Back in May, us Brits ‘elected’ a new government (in so far as the party with the most votes and the party that came third formed a coalition government). Despite it not being led by the party previously in power, it appears at least part of their IT strategy hasn’t changed.
Under the previous government, an official petitions site was set up and any petition which gained 500 or more signatures would gain a government response. The site is presently closed, with a vague promise of something similar being introduced later this year.
I signed a petition to phase out the use of Internet Explorer 6 on government computers. IE6, as you may recall, was first released in 2001 and has not seen any changes, bar security fixes, since 2004. It was superseded by IE7 in late 2006 and again by IE8 last year – both of which are available as upgrades for those still on Windows XP, which I assume the government is using. Of course, Windows Vista and 7 ship with IE7 and IE8 respectively.
Anyhow, the reason for signing the petition was two-fold:
- Newer versions of Internet Explorer have better security, especially on Windows Vista and Windows 7 where the IE processes are sandboxed; should a security vulnerability be exploited, its impact on the rest of the system should be reduced. While a fully-patched IE6 will be more secure than an un-patched IE7, I have no doubt that IE7 with all security patches will be less prone to exploitation.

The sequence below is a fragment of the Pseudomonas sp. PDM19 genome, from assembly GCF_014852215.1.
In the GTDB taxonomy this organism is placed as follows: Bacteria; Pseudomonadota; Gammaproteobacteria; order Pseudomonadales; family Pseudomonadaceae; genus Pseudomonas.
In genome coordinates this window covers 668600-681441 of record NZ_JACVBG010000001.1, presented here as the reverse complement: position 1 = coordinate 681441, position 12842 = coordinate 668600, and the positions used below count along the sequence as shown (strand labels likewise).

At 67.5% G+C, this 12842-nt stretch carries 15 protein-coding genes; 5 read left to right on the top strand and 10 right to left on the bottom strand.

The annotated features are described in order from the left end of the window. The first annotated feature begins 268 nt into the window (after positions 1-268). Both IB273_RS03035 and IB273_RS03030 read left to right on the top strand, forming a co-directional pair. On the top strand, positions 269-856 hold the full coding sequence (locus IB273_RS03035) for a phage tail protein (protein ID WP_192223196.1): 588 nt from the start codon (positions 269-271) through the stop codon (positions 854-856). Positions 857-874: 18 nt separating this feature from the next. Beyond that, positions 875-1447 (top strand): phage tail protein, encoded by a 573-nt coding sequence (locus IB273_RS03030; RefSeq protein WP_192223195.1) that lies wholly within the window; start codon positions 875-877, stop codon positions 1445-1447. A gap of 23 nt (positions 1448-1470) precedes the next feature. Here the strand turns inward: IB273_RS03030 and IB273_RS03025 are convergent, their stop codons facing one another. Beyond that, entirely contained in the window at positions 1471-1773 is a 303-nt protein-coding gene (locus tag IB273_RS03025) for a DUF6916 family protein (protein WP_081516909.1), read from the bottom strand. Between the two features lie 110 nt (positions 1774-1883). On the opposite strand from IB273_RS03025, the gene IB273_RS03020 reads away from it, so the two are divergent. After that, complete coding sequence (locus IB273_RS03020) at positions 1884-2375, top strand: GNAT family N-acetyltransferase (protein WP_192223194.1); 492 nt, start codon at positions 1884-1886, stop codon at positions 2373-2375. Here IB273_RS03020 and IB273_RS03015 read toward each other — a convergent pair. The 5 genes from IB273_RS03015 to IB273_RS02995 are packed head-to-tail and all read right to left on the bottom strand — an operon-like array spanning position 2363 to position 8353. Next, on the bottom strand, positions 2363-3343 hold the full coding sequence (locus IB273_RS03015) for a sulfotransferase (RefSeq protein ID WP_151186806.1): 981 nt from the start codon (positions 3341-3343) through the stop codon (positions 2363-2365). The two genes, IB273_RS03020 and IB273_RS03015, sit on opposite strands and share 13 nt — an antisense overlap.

Unfortunately, the government seem to be unwilling to move from their support for IE6. In their response, they say there is ‘no evidence that upgrading away from the latest fully patched versions of Internet Explorer to other browsers will make users more secure’. This is at odds with the reports from just about any security research organisation.
IE6 will still be supported by Microsoft until 2014, when Windows XP also reaches the end of its life. Sooner or later any government system will have to be updated. While the government may say that there is a high cost to the taxpayer involved in upgrading its systems, they are only postponing the inevitable. And there’s no guarantee that leaving any upgrades until 2-3 years time will make them any cheaper.
(Note: I work for a public sector organisation where IE7 has been the standard web browser since 2008, if not before)